Lowering low-density lipoprotein (LDL) cholesterol reduces the risk of heart attacks and stroke, with an ideal value below 100 milligrams per deciliter (mg/dL). But can it be too low? A new study finds that women who have levels of LDL cholesterol 70 mg/dL or lower may be more than twice as likely to have a hemorrhagic stroke than women with LDL cholesterol levels from 100 to 130 mg/dL. The study is published in Neurology, the medical journal of the American Academy of Neurology.
LDL cholesterol is called bad cholesterol because it can lead to fatty build-up in the arteries. The study also found that women with the lowest triglyceride levels, a fat found in the blood, had an increased risk of hemorrhagic stroke compared to those with the highest triglyceride levels.
Hemorrhagic strokes, also known as bleeding strokes, are much less common than ischemic strokes, when blood flow is blocked to the brain. They are also more difficult to treat and therefore more likely to be deadly.
“Strategies to lower cholesterol and triglyceride levels, like modifying diet or taking statins, are widely used to prevent cardiovascular disease,” said study author Pamela Rist, ScD, of Brigham and Women’s Hospital in Boston and a member of the American Academy of Neurology. “But our large study shows that in women, very low levels may also carry some risks. Women already have a higher risk of stroke than men, in part because they live longer, so clearly defining ways to reduce their risk is important.”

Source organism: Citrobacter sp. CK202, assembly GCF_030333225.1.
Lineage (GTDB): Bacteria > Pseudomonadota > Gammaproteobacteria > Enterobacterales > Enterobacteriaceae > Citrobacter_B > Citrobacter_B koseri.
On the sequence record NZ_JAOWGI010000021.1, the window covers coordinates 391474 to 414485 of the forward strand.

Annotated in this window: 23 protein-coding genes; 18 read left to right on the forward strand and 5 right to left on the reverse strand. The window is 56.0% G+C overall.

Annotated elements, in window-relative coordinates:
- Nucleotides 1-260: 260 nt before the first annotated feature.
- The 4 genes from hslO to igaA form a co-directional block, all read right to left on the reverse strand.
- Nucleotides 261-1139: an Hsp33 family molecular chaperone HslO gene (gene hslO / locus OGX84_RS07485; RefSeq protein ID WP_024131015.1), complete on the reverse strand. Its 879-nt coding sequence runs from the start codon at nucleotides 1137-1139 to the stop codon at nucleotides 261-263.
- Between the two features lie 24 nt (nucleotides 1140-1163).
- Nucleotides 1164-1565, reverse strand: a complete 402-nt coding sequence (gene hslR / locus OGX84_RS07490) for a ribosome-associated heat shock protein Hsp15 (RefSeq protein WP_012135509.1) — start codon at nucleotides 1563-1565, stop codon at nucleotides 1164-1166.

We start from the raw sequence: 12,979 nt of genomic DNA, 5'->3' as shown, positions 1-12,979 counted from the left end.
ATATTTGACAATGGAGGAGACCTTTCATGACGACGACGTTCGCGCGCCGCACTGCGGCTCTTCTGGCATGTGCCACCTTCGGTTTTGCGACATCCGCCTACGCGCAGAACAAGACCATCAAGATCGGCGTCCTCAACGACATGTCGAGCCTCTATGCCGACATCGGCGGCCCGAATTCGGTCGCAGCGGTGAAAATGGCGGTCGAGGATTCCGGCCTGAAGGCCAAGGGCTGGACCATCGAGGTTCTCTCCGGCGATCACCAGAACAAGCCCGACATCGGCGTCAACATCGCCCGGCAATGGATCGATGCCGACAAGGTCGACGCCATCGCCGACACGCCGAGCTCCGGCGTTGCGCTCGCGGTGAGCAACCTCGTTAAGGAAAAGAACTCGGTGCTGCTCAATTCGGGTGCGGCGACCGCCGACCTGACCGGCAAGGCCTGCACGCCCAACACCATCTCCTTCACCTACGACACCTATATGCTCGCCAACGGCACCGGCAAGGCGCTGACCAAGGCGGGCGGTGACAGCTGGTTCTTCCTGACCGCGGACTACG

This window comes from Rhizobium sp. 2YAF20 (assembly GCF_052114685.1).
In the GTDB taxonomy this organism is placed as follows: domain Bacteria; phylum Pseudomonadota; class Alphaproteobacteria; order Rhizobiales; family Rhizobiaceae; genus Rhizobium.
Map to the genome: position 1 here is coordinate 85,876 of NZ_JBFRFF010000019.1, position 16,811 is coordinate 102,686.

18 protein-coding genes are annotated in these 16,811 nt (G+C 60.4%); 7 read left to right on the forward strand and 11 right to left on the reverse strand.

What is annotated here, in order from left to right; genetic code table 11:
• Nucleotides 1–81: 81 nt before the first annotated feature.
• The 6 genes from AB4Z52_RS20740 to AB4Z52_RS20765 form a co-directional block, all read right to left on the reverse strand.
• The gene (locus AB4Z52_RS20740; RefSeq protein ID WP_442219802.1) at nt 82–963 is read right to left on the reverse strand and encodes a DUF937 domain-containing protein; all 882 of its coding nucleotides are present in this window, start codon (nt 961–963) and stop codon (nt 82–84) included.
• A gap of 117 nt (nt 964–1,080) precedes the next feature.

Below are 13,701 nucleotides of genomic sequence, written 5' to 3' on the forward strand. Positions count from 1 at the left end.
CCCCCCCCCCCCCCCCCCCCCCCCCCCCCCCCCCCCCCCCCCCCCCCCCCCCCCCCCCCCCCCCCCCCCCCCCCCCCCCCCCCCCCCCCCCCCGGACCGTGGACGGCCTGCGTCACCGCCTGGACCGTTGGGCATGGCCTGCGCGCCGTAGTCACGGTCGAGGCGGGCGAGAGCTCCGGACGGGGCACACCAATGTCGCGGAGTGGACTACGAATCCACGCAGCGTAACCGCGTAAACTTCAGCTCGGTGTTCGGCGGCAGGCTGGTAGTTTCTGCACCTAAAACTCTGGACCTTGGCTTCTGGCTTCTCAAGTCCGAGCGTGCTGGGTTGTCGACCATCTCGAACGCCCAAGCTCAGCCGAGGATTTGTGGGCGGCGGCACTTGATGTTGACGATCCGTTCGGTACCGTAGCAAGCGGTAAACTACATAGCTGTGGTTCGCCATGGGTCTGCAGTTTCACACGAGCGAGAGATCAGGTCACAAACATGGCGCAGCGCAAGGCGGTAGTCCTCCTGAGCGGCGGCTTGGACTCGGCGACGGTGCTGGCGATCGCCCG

The study involved 27,937 women age 45 and older enrolled in the Women’s Health Study who had total cholesterol, LDL cholesterol, high density lipoprotein (HDL) cholesterol, which is known as good cholesterol, and triglycerides measured at the start of the study. Researchers then reviewed medical records to determine how many women had a bleeding stroke.
With an average of 19 years of follow-up, researchers identified 137 women who had a bleeding stroke.
Nine out of 1,069 women with cholesterol 70 mg/dL or lower, or 0.8 percent, had a bleeding stroke, compared to 40 out of 10,067 women with cholesterol 100 mg/dL up to 130 mg/dL, or 0.4 percent. After adjusting for other factors that could affect risk of stroke, such as age, smoking status, high blood pressure and treatment with cholesterol-lowering medications, researchers found that those with very low LDL cholesterol were 2.2 times more likely to have a bleeding stroke.
For triglyceride levels, researchers divided the women into four groups. Women in the group with the lowest levels had fasting levels 74 mg/dL or lower, or non-fasting levels of 85 mg/dL or lower. Women in the group with the highest levels had fasting levels that were higher than 156 mg/dL, or non-fasting levels that were higher than 188 mg/dL.
Researchers found that 34 women of the 5,714 women with the lowest levels of triglycerides, or 0.6 percent, had a bleeding stroke, compared to 29 women of the 7,989 with the highest triglycerides, or 0.4 percent. After adjusting for other factors that could affect risk, researchers found that those with the lowest triglycerides were twice as likely to have a bleeding stroke.
No difference in risk was found for total cholesterol or HDL cholesterol.
“Women with very low LDL cholesterol or low triglycerides should be monitored by their doctors for other stroke risk factors that can be modified, like high blood pressure and smoking, in order to reduce their risk of hemorrhagic stroke,” Rist said. “Also, additional research is needed to determine how to lower the risk of hemorrhagic stroke in women with very low LDL and low triglycerides.”
One limitation of the study was that cholesterol and triglyceride levels were only measured once at the beginning of the study. Also, a large number of the women had already reached menopause when those levels were measured, which prevented researchers from examining whether menopause status may influence the link between cholesterol and triglyceride levels and bleeding stroke.